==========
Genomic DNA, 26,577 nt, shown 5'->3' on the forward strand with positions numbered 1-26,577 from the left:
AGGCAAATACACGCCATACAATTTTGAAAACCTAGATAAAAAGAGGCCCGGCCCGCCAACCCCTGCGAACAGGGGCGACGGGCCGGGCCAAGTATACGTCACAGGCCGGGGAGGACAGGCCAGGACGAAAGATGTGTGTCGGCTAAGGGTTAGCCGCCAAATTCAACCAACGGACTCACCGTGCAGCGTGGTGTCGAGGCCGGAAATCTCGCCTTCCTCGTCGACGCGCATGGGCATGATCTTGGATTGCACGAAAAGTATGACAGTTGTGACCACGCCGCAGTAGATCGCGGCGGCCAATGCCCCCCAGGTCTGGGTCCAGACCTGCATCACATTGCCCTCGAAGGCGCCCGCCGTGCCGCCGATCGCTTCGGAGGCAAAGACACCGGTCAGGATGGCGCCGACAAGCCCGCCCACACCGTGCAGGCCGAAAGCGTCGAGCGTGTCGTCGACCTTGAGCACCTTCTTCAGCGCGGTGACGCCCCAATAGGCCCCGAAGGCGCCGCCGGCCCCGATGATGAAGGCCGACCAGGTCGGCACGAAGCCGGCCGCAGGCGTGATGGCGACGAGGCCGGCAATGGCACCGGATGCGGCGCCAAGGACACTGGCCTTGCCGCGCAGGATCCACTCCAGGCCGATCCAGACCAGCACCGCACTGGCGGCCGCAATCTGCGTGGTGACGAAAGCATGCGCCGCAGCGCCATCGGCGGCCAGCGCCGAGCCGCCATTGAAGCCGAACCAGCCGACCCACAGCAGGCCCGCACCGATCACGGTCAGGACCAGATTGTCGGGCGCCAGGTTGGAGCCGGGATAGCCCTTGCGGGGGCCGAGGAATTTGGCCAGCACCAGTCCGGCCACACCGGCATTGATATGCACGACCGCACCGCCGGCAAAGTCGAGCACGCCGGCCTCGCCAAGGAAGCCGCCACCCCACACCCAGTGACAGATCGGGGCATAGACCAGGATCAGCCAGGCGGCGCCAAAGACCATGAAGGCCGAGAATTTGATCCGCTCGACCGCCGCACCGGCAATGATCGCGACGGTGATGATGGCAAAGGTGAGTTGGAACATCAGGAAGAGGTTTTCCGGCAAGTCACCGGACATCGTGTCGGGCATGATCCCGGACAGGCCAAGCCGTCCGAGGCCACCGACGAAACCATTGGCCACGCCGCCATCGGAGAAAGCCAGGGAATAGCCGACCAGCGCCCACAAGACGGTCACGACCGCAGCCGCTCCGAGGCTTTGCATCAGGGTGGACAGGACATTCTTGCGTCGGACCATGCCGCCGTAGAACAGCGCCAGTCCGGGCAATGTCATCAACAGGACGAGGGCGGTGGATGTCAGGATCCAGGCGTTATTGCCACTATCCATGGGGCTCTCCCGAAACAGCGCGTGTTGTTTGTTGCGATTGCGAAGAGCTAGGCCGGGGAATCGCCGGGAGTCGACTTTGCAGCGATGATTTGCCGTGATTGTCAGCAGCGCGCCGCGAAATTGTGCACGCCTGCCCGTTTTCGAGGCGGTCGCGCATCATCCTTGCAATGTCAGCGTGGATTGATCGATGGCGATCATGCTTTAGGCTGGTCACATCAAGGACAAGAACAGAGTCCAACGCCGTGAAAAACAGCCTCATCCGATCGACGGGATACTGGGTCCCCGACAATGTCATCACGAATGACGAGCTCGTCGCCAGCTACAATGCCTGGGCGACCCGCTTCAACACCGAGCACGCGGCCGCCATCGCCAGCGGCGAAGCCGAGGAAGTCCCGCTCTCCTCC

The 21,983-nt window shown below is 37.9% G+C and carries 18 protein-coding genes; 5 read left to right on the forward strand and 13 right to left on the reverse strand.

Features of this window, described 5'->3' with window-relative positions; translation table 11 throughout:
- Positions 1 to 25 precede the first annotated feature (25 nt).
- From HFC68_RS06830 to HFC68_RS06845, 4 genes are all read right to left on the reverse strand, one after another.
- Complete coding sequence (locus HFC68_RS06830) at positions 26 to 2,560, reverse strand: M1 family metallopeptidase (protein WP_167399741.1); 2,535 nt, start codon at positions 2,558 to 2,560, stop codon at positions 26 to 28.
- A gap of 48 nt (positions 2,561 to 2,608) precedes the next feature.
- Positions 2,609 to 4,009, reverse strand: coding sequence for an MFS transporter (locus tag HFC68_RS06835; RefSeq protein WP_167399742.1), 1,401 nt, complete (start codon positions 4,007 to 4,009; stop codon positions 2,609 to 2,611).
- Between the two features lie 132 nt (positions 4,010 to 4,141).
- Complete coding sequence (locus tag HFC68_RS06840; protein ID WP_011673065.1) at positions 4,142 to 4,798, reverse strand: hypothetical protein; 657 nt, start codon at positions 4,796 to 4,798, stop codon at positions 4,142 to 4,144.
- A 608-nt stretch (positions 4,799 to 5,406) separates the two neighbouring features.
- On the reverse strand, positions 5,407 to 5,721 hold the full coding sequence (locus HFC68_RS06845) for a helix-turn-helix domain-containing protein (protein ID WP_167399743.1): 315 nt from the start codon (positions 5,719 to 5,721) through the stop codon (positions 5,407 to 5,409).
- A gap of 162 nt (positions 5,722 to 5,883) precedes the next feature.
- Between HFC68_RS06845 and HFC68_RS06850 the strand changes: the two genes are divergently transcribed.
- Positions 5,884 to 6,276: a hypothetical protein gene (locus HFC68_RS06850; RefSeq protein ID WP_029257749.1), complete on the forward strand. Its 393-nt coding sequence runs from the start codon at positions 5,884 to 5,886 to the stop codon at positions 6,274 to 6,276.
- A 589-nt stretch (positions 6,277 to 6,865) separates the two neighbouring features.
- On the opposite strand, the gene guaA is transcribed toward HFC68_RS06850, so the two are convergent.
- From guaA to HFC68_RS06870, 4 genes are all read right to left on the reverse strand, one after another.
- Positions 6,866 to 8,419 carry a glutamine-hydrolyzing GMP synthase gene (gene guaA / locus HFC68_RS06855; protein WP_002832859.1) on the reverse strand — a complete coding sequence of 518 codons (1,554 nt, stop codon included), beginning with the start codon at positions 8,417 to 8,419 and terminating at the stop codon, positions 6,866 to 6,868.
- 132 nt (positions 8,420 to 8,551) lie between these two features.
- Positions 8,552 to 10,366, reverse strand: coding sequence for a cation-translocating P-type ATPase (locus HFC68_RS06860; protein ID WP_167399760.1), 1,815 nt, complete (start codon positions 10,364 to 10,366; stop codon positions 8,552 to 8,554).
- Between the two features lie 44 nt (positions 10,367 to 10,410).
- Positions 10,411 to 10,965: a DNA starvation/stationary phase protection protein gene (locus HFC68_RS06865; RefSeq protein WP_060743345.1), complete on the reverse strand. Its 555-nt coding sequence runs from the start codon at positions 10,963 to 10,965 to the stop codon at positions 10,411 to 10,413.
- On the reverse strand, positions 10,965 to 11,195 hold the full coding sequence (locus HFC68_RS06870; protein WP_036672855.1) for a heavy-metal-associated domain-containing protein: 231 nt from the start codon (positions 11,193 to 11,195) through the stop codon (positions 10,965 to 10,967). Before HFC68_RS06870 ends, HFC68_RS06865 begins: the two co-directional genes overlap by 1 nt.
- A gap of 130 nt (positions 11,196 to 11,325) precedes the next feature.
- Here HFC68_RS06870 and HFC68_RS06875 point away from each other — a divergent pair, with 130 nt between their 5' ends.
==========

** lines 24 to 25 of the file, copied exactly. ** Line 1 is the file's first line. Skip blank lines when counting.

- Positions 10,411 to 10,965: a DNA starvation/stationary phase protection protein gene (locus HFC68_RS06865; RefSeq protein WP_060743345.1), complete on the reverse strand. Its 555-nt coding sequence runs from the start codon at positions 10,963 to 10,965 to the stop codon at positions 10,411 to 10,413.
- On the reverse strand, positions 10,965 to 11,195 hold the full coding sequence (locus HFC68_RS06870; protein WP_036672855.1) for a heavy-metal-associated domain-containing protein: 231 nt from the start codon (positions 11,193 to 11,195) through the stop codon (positions 10,965 to 10,967). Before HFC68_RS06870 ends, HFC68_RS06865 begins: the two co-directional genes overlap by 1 nt.